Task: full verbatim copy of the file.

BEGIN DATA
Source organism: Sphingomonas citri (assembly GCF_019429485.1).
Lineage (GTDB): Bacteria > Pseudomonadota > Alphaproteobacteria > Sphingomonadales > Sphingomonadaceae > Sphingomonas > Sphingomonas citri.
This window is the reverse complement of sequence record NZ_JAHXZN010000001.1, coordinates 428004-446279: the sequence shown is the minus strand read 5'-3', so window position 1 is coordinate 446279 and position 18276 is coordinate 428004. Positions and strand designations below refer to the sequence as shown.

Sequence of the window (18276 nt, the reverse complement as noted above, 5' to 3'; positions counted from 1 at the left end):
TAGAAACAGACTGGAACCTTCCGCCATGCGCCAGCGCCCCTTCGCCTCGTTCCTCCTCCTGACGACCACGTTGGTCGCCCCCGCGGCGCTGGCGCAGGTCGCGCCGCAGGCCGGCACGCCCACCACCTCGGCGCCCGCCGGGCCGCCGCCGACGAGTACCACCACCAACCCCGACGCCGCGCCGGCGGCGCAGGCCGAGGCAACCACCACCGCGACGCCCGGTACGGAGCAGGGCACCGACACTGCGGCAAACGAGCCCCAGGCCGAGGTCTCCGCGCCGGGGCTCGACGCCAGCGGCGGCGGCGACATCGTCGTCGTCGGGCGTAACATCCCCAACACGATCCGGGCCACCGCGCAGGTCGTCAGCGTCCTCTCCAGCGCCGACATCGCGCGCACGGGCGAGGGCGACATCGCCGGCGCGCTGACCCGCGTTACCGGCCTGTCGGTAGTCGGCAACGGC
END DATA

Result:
Source organism: Sphingomonas citri (assembly GCF_019429485.1).
Lineage (GTDB): Bacteria > Pseudomonadota > Alphaproteobacteria > Sphingomonadales > Sphingomonadaceae > Sphingomonas > Sphingomonas citri.
This window is the reverse complement of sequence record NZ_JAHXZN010000001.1, coordinates 428004-446279: the sequence shown is the minus strand read 5'-3', so window position 1 is coordinate 446279 and position 18276 is coordinate 428004. Positions and strand designations below refer to the sequence as shown.

Sequence of the window (18276 nt, the reverse complement as noted above, 5' to 3'; positions counted from 1 at the left end):
TAGAAACAGACTGGAACCTTCCGCCATGCGCCAGCGCCCCTTCGCCTCGTTCCTCCTCCTGACGACCACGTTGGTCGCCCCCGCGGCGCTGGCGCAGGTCGCGCCGCAGGCCGGCACGCCCACCACCTCGGCGCCCGCCGGGCCGCCGCCGACGAGTACCACCACCAACCCCGACGCCGCGCCGGCGGCGCAGGCCGAGGCAACCACCACCGCGACGCCCGGTACGGAGCAGGGCACCGACACTGCGGCAAACGAGCCCCAGGCCGAGGTCTCCGCGCCGGGGCTCGACGCCAGCGGCGGCGGCGACATCGTCGTCGTCGGGCGTAACATCCCCAACACGATCCGGGCCACCGCGCAGGTCGTCAGCGTCCTCTCCAGCGCCGACATCGCGCGCACGGGCGAGGGCGACATCGCCGGCGCGCTGACCCGCGTTACCGGCCTGTCGGTAGTCGGCAACGGC